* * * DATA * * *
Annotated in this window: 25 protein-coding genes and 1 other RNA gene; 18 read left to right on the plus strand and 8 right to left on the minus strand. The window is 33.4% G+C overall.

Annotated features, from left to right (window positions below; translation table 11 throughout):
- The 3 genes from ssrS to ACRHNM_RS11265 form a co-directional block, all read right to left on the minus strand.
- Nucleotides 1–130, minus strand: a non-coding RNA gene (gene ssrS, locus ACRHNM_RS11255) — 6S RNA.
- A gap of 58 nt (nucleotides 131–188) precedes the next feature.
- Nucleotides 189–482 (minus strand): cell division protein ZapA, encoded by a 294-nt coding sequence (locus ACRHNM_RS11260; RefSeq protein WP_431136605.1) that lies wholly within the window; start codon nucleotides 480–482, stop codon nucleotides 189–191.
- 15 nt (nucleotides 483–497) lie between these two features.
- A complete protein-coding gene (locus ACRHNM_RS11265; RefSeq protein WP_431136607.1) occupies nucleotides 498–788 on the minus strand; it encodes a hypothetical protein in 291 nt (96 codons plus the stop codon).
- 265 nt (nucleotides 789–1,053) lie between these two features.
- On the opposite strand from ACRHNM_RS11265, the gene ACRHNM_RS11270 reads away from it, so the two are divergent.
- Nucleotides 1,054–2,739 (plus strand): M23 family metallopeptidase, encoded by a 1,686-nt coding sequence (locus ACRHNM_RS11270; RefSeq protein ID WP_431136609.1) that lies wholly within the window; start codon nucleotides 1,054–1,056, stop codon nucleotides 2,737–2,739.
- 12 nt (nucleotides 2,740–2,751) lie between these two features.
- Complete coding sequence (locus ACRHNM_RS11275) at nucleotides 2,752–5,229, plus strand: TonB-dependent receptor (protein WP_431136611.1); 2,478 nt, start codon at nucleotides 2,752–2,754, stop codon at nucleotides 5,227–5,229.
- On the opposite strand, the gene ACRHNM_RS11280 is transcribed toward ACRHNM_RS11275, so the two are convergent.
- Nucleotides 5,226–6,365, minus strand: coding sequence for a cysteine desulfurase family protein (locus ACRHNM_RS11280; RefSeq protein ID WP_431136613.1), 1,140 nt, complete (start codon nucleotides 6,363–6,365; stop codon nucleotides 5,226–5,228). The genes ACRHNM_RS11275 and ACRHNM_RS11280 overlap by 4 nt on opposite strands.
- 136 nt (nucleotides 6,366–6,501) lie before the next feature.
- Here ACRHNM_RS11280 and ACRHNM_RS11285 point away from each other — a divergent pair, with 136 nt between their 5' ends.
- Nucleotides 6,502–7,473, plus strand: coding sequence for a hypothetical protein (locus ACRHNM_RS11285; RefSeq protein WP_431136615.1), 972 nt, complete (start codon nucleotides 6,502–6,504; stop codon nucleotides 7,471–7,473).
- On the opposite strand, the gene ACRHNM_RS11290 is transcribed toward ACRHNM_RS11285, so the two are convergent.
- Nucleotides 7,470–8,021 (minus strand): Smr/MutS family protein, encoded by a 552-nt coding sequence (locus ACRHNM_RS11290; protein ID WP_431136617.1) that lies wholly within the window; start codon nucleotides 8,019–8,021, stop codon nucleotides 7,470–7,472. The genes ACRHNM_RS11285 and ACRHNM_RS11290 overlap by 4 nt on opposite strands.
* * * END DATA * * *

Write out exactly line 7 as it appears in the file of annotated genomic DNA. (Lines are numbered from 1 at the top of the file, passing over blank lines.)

- 15 nt (nucleotides 483–497) lie between these two features.